The Permanent Peoples’ Tribunal warmly welcomes the strong and unanimous ruling made on 23 January by the 17 judges of the International Court of Justice ordering a range of provisional measures in order to preserve certain rights claimed by The Gambia for the protection of the Rohingya in Myanmar.

For the world’s highest court to state clearly that “the Rohingya in Myanmar appear to constitute a protected group within the meaning of the Genocide Convention” is itself a highly significant rejection of the constant denial of even the existence of the Rohingya group by the government of Myanmar. Of crucial importance for the case to move forward, the ICJ also categorically dismissed Myanmar’s arguments denying its obligations under the Genocide Convention and denying The Gambia’s right to apply to the Court to institute proceedings against Myanmar concerning alleged violations of the Convention.

Furthermore, the Court asserted its prima facie jurisdiction, inter alia, by noting reports of the UN Fact Finding Mission and resolutions by the UN General Assembly and Human Rights Commission, and finding as at least plausible that “at least some of the acts alleged by The Gambia are capable of falling within the provisions of the Convention” and that “there is a real and imminent risk of irreparable prejudice… to the right of the Rohingya group in Myanmar and of its members to be protected from acts of genocide and related prohibited acts” and rejecting Myanmar’s claims to be sufficiently engaging in efforts towards repatriation of refugees, ethnic reconciliation and military accountability.

The ICJ therefore went on unanimously to order Myanmar to implement the following provisional measures proposed by The Gambia, namely:

  1. take all measures within its power to prevent the commission of all acts within the scope of Article II of the Convention, in particular killing members of the group; causing serious bodily or mental harm to the members of the group; deliberately inflicting on the group conditions of life calculated to bring about its physical destruction in whole or in part; and imposing measures intended to prevent births within the group;
  2. in relation to the members of the Rohingya group in its territory, ensure that its military, as well as any irregular armed units which may be directed or supported by it and any organizations and persons which may be subject to its control, direction or influence, do not commit any acts described in point (1) above, or of conspiracy to commit genocide, of direct and public incitement to commit genocide, of attempt to commit genocide, or of complicity in genocide;
  3. take effective measures to prevent the destruction and ensure the preservation of evidence related to allegations of acts within the scope of Article II of the Convention on the Prevention and Punishment of the Crime of Genocide;
  4. submit a report to the Court on all measures taken to give effect to this Order within four months, as from the date of this Order, and thereafter every six months, until a final decision on the case is rendered by the Court.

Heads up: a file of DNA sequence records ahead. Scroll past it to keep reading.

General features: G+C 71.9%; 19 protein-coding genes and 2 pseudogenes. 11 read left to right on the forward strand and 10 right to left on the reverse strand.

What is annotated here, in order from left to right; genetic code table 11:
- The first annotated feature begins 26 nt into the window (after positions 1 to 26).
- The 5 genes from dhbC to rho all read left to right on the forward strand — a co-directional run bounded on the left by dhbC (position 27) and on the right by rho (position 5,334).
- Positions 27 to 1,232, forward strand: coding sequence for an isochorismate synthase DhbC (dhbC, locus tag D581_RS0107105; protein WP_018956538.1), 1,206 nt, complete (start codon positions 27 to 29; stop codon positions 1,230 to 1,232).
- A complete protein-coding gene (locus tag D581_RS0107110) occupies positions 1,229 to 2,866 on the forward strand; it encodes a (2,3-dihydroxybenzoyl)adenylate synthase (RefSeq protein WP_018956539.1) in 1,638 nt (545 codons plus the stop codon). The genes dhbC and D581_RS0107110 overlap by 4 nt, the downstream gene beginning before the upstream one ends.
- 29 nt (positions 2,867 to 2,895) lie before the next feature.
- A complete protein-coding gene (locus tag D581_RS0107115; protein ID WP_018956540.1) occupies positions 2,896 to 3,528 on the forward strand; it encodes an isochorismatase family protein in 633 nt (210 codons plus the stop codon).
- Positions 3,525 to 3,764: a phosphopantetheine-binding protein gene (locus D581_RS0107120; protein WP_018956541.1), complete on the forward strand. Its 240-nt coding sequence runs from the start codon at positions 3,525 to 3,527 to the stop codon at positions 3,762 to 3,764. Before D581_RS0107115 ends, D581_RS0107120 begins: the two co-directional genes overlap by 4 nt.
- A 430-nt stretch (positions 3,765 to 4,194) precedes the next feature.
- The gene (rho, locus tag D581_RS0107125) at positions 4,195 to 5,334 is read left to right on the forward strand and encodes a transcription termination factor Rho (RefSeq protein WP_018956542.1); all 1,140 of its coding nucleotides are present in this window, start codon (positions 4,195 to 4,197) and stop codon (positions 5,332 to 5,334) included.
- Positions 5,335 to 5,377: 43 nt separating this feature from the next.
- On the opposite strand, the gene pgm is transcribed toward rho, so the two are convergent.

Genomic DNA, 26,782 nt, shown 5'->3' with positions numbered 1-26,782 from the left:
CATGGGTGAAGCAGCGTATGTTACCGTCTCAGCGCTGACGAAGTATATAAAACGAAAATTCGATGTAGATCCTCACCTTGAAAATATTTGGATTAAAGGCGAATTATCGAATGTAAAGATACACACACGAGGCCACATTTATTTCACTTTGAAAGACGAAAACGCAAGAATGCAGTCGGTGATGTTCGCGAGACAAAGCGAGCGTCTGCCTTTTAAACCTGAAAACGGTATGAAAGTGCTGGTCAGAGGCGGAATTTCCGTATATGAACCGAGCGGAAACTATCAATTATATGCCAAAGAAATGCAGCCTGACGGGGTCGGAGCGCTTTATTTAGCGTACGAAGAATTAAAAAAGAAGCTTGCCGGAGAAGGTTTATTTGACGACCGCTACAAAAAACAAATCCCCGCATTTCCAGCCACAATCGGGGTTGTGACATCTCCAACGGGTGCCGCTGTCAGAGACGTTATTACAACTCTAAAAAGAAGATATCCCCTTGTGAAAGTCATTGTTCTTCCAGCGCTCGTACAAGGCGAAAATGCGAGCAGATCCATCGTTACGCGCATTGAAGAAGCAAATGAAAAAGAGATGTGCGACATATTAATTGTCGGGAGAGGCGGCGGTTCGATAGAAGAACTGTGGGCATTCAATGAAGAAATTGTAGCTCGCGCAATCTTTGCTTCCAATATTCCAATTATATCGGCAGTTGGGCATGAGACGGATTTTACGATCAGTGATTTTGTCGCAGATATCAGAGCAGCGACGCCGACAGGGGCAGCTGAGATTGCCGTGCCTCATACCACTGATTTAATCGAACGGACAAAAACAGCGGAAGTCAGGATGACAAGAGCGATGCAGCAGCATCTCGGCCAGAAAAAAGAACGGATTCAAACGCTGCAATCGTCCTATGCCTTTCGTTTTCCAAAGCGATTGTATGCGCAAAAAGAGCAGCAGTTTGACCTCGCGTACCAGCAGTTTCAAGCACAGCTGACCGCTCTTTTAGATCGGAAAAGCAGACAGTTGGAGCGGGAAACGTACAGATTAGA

While these orders are provisional in nature, pending the Court’s final decision on the case, and do not yet constitute a ruling by the ICJ on whether genocide has been or is still being committed by Myanmar against the Rohingyas, they nevertheless represent an enormous step forward in international judicial recognition of the crimes and consequent implicit condemnation of the state of Myanmar for not preventing and punishing them.

This ICJ order is the third significant victory achieved by the Rohingyas in the international arena. Firstly, we recall the judgment made more than two years ago by the PPT’s Session on State Crimes Allegedly Committed in Myanmar against the Rohingyas, Kachins and Other Groups (held in Kuala Lumpur, Malaysia), which was the first judicial body to make a finding of genocide regarding the Rohingya, reaching its most intense and horrific climax at the very time that the tribunal was meeting. The PPT in September 2017 found that the state of Myanmar has the intent to commit genocide against the Kachin people and the other Myanmar Muslims. Further, that the state of Myanmar is guilty of the crime of genocide against the Rohingya; that genocide against the Rohingya is now taking place with ongoing acts of genocide; and that the number of casualties of that genocide will be even higher in the future if nothing is done to stop it.

This was followed by a number of strong statements and resolutions by various UN bodies and Special Rapporteurs, and particularly by the detailed findings made by the Fact-Finding Mission established by the UN Human Rights Commission and recent resolution by the UN General Assembly – all of which built on the detailed and corroborated reports by victims and other witnesses as well as by individual researchers and NGOs, made both before and after the PPT judgment.

The ICJ’s order on provisional measures is a vindication of the valiant efforts by the Rohingya people to resist attempts to destroy them, in whole or in part, and of all those activists, researchers, journalists and humanitarian workers who have supported their cause. Of particular mention must be The Gambia for boldly taking this case to the world’s highest court and to the jurists and researchers who made up their team.

On behalf of the Permanent Peoples’ Tribunal,

Helen Jarvis, Vice-President, judge of the PPT’s Session on State crimes allegedly committed in Myanmar agaist the Rohingyas, Kachins and other groups (18-22 September 2017, Kuala Lumpur, Malaysia)

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